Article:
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While walking along the river at Springleaf Nature Park, Singapore, I saw a spot of bright red in the water. Getting closer, I saw it was this Red Water Lily (Nymphaea rubra) in full bloom. Spotted on 19 April, 2019.

On iNaturalist [ inaturalist.org/observations/2 ].

@sohkamyung
... and there is a butterfly resting on one of the petals.

Does it keep opening and display more petals, as time passes?

@fitheach I believe it does. It's not fully opened yet. You can see more pictures of plants similar to it here [ en.wikipedia.org/wiki/Nymphaea ].

BTW, I think that's a moth on the leaf. I didn't notice it at the time, otherwise I would have tried to get a closer look at it.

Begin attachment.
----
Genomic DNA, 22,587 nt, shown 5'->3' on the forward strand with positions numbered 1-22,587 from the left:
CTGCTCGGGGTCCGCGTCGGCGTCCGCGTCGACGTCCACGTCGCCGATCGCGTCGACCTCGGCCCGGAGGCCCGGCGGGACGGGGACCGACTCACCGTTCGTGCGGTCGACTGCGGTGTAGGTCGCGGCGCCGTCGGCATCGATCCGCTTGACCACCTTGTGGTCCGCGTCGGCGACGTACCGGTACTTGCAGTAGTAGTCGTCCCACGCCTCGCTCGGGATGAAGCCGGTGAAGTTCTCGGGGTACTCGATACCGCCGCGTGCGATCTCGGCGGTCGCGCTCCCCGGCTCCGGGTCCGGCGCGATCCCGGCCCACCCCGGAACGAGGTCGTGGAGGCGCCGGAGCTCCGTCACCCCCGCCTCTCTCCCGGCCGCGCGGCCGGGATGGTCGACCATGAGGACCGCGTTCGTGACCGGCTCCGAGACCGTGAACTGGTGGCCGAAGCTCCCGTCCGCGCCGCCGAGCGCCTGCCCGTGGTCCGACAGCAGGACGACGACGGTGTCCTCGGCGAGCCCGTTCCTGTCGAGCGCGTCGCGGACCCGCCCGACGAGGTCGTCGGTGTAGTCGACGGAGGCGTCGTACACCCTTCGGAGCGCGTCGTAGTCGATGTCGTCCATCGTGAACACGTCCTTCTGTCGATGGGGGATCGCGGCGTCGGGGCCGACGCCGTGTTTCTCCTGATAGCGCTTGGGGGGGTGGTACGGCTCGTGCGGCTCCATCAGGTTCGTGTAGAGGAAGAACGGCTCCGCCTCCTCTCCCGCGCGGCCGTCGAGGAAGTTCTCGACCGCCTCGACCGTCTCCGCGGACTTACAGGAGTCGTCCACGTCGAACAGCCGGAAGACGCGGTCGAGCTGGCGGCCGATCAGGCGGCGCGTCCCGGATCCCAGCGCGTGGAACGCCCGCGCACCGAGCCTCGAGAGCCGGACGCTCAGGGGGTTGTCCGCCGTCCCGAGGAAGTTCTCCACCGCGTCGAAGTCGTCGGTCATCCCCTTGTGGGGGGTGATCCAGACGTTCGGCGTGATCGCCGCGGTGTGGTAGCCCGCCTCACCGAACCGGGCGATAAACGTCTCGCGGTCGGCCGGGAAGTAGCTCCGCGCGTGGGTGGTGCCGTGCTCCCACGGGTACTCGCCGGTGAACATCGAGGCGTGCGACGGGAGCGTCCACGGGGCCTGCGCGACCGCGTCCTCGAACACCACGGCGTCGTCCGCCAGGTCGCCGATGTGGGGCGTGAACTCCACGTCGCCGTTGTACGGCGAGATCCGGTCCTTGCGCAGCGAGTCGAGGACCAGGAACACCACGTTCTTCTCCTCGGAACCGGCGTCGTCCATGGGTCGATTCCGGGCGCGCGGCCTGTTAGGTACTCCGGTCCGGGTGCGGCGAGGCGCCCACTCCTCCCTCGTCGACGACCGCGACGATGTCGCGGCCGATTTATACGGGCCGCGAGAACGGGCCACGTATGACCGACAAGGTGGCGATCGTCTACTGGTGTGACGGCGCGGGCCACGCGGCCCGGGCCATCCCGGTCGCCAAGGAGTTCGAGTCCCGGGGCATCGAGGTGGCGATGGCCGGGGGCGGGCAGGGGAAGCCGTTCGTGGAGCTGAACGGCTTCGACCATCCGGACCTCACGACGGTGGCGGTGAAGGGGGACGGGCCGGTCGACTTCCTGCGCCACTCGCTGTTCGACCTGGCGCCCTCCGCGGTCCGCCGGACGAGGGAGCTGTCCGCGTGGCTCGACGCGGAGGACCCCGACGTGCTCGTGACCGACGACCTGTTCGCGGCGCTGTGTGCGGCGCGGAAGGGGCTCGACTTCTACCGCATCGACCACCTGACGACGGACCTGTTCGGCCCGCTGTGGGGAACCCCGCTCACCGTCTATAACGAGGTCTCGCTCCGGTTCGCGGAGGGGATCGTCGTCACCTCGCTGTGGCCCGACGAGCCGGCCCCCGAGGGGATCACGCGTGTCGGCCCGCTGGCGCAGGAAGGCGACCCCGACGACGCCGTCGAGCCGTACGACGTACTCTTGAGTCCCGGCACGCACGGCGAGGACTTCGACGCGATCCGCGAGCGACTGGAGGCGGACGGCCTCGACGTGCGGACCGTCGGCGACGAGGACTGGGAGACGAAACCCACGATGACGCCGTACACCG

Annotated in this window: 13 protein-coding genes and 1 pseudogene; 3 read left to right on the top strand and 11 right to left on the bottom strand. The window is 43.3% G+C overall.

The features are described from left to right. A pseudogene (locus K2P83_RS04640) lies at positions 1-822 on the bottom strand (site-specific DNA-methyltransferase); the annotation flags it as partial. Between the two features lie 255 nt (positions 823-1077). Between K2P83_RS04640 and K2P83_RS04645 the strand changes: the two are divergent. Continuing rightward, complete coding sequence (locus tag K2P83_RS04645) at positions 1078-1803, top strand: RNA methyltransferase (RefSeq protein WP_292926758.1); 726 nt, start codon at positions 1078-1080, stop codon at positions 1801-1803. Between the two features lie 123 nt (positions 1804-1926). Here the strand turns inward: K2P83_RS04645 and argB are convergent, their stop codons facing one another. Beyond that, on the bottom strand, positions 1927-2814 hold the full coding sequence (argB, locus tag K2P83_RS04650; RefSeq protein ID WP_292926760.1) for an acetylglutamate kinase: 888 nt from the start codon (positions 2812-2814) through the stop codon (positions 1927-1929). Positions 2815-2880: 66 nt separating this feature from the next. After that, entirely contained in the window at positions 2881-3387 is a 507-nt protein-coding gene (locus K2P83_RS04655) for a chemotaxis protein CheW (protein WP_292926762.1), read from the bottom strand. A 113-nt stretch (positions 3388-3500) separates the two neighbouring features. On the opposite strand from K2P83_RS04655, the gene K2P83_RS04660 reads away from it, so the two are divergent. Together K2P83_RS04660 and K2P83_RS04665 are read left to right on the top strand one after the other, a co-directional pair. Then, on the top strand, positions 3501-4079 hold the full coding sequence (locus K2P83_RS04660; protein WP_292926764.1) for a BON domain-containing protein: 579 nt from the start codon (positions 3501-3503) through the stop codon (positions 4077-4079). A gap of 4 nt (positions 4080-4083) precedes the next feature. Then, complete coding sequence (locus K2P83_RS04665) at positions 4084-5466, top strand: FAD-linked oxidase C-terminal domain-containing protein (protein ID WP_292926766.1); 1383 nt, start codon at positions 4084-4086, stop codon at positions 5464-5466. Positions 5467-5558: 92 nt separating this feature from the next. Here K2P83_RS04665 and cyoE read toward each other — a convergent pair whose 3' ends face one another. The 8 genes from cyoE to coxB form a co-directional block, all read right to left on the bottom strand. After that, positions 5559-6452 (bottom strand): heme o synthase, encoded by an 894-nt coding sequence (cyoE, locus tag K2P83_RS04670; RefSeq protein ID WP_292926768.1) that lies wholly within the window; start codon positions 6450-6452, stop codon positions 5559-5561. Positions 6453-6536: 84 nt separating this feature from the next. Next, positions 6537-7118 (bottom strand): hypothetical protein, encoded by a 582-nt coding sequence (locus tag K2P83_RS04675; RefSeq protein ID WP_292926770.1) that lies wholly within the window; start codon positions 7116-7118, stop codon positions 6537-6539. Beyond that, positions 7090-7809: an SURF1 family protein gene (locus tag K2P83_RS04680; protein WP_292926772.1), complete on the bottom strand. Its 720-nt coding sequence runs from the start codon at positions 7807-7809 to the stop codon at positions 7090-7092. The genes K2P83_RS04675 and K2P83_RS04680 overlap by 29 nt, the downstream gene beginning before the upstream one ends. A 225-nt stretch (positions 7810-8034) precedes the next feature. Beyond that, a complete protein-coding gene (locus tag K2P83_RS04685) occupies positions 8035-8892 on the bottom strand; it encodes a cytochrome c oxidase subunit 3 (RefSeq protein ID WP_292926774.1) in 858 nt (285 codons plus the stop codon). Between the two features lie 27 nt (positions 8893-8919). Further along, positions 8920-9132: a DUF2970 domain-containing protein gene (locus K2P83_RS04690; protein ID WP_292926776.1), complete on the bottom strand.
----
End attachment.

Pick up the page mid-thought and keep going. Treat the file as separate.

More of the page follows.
But if I'm not mistaken, it was a Hydrilla leafcutter moth, a moth with an interesting life as a aquatic caterpillar [ entnemdept.ufl.edu/creatures/B ]

@sohkamyung
Thought it might. Nymphaea alba are quite common here, particularly as a lily added to ornamental ponds.

Interesting story about potentially using the moth to control Hydrilla verticillata. Using one invasive species to control another. What could possibly go wrong. 😃

@fitheach Yes, a lot of things could go wrong with that idea. :-)

But, if done right, it could work (very species specific). One project I'm keeping an eye on is the project to introduce a parasitic wasp to Christmas Island to control the colonies of invasive Yellow Crazy Ants there. Initial results are encouraging.

Disclosure: I visited the island many years ago to see the Red Crab migration and it was amazing. Not so amazing were the parts infested with ants.

christmas.net.au/discover-chri

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